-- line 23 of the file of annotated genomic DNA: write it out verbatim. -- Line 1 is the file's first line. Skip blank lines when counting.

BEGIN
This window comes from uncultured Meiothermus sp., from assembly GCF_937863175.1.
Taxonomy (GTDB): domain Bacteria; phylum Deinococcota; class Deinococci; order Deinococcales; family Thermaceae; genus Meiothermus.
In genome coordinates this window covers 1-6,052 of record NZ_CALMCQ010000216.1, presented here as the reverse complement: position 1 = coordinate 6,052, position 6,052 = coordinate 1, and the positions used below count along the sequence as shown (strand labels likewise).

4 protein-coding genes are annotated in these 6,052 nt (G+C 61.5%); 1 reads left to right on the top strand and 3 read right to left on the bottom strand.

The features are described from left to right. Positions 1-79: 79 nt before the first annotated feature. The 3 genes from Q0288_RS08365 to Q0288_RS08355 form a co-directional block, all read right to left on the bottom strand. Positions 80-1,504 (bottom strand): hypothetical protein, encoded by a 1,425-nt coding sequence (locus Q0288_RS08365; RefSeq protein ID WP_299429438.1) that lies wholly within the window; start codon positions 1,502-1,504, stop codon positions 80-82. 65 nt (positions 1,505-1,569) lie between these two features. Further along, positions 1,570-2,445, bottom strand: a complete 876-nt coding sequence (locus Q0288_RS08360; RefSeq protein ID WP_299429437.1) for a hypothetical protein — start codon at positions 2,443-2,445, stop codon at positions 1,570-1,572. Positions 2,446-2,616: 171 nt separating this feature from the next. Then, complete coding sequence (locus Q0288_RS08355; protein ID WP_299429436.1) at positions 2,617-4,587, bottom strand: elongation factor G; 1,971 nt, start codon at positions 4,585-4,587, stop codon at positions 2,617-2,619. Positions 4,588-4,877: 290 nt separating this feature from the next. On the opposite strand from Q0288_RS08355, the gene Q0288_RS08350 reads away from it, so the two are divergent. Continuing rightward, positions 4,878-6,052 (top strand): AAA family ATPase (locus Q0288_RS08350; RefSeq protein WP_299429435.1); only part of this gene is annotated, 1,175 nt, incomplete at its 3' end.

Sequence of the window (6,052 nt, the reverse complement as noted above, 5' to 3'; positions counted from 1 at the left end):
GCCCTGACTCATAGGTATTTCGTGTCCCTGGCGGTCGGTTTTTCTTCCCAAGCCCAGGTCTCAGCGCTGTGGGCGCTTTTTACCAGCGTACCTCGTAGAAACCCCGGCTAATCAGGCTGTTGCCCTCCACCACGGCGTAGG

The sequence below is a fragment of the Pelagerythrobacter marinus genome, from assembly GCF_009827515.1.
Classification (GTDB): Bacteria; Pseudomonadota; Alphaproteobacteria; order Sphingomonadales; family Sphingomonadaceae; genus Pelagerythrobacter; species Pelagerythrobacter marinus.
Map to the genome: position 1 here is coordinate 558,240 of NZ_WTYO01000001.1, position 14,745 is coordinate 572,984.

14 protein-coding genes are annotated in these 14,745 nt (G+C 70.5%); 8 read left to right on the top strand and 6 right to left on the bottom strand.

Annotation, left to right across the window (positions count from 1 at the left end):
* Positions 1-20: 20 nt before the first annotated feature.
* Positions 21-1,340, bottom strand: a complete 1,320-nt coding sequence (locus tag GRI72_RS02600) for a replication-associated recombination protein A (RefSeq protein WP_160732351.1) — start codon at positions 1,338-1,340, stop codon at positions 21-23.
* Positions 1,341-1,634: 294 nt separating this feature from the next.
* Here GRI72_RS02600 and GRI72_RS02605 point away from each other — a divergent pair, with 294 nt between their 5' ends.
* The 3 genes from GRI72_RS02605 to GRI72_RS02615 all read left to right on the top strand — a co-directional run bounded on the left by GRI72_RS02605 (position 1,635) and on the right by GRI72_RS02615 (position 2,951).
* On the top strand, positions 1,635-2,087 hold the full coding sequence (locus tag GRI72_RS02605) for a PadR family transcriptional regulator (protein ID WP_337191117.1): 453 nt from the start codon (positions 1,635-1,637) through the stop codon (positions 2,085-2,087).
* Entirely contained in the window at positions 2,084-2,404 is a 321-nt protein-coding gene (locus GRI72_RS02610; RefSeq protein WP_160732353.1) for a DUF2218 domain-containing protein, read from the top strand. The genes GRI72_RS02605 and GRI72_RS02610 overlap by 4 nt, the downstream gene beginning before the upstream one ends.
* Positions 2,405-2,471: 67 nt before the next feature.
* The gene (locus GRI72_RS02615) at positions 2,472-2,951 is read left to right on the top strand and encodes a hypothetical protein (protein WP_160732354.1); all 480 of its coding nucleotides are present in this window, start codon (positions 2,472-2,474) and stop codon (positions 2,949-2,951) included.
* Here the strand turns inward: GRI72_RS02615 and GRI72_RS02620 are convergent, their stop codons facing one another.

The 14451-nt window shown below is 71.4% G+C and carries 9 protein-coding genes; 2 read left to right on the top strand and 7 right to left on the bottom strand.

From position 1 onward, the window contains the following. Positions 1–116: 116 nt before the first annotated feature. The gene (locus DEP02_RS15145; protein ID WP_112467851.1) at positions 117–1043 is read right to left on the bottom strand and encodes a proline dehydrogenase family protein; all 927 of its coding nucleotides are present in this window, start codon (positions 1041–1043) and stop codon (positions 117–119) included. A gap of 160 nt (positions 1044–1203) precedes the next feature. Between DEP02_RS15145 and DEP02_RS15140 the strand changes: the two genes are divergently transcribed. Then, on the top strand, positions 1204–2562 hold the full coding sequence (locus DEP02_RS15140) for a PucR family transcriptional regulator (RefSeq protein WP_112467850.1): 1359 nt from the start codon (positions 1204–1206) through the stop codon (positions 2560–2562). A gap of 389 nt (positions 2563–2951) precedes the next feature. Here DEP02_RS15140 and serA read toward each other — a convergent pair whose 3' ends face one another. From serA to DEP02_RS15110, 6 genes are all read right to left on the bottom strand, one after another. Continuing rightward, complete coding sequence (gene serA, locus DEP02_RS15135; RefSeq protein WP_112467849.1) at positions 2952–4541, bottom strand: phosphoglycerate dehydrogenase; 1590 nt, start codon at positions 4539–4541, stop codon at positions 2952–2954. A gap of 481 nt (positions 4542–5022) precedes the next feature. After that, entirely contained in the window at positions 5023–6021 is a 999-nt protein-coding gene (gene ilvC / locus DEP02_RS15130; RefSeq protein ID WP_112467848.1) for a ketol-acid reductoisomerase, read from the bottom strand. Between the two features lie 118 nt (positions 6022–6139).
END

The 14451-nt window shown below is 71.4% G+C and carries 9 protein-coding genes; 2 read left to right on the top strand and 7 right to left on the bottom strand.